SAN JOSE - A new initiative to form stronger ties between Muslims and Catholics was launched in the South Bay on Monday.
Faith leaders hope it will lead to an on-going dialogue to address issues they have in common.
A contingent of Catholics marched together to form new friendships at the Saba Islamic Center in San Jose. The spirit of Dr. Martin Luther King Jr. served as a key motivation at a time of uncertainty over anti-immigrant and anti-Muslim sentiment.
PHOTOS: The legacy of Martin Luther King, Jr.
"We see this as very much rooted in Dr. King, and it's not rooted in politics, it's rooted in our mutual belief of both our religions in speaking about a unity of human kind, friendship, understanding and dialogue," said Fr. Jon Pedigo, from the Lady of Guadalupe Church.
An overflow crowd of more than 400 sat together to hear from spiritual leaders, including the bishop of the Diocese of San Jose and imams from several mosques.
"If they want to tap the phones of the Muslims, well they can't simply say they're just tapping Muslims' phones, they will be tapping a lot of different peoples' phones and we're in this challenge together," imam Tahir Anwar said.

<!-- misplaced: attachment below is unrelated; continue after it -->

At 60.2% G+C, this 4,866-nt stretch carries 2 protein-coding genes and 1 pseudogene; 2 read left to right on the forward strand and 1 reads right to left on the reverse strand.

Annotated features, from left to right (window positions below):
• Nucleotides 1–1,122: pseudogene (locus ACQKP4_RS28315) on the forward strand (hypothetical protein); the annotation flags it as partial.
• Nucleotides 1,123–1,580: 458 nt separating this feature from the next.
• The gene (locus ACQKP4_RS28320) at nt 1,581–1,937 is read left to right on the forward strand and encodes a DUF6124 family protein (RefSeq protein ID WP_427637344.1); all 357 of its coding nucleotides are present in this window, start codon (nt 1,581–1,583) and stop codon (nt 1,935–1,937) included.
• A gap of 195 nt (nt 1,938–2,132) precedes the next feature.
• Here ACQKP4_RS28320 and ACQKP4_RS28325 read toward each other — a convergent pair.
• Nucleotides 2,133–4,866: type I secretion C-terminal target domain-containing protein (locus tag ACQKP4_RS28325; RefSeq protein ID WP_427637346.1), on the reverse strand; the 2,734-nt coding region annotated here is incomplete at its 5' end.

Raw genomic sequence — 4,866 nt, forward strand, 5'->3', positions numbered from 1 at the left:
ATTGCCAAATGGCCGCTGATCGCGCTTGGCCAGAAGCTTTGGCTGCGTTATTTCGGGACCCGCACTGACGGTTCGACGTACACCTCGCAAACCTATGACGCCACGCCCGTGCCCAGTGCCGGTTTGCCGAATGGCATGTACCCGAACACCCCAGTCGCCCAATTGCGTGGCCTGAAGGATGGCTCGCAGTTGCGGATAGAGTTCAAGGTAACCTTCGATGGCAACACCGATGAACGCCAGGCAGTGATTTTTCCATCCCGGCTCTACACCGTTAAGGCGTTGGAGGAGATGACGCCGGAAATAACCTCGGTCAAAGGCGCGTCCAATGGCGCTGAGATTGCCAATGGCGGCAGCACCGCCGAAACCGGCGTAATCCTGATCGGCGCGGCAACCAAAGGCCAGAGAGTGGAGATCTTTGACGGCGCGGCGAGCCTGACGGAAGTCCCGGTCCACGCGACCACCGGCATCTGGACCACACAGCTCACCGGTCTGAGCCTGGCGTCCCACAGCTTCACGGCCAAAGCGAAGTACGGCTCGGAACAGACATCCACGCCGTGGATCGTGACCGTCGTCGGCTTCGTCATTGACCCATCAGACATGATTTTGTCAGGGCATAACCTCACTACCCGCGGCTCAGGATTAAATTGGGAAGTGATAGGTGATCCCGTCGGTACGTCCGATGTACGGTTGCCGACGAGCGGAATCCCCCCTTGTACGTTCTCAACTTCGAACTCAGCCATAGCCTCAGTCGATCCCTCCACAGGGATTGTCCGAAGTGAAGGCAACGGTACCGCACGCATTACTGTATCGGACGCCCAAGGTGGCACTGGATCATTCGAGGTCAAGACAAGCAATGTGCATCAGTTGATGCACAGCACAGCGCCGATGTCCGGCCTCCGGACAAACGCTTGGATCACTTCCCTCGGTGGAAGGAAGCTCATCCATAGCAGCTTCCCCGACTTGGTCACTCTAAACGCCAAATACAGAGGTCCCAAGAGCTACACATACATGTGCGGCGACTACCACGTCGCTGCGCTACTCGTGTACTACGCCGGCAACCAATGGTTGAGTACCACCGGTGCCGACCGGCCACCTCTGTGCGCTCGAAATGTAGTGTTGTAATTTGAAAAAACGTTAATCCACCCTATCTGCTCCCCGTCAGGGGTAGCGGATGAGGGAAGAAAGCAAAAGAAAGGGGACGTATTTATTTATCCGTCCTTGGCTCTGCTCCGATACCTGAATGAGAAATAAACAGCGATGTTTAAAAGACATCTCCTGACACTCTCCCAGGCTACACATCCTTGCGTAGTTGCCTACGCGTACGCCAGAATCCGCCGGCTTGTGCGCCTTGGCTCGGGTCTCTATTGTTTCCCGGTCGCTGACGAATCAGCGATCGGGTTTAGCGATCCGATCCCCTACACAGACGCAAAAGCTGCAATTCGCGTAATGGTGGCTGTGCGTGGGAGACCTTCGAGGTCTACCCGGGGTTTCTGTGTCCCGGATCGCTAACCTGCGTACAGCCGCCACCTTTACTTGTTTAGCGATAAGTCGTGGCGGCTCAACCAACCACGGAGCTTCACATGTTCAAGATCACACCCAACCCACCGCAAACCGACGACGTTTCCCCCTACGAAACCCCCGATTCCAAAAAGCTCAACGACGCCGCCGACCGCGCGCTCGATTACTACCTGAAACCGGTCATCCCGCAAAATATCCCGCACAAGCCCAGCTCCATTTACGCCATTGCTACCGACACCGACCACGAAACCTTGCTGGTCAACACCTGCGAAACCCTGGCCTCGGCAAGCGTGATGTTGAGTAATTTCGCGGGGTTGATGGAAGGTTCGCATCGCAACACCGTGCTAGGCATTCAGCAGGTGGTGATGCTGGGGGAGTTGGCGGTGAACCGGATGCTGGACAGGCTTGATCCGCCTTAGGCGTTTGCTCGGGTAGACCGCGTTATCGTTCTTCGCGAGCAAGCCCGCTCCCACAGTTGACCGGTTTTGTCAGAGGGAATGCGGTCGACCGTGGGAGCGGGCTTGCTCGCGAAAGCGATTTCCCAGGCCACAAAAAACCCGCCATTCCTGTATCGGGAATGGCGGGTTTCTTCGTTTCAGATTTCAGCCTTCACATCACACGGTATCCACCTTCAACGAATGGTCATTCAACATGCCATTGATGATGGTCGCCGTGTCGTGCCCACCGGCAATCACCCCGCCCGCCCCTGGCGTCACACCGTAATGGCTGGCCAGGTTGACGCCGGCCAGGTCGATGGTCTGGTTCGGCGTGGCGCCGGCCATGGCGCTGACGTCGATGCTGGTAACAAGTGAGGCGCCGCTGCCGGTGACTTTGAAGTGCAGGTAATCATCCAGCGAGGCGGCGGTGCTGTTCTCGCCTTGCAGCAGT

Afterwards, the dialogue began as Muslims and Catholics became friends.
"A mosque is a place of peace and prayer and bringing a community together, and to be able to share in that today is a real privilege," Catholic Parishioner Helen Bunje said.
The next step will be quarterly council meetings, peer to peer, among religious leaders, educators and congregations.
"I'm hoping that we will be able to work together and support each other in the days, the months an indeed the years ahead," said Bishop Patrick McGrath from the Diocese of San Jose.
Click here to see how Dr. King is being honored in the Bay Area and across the country.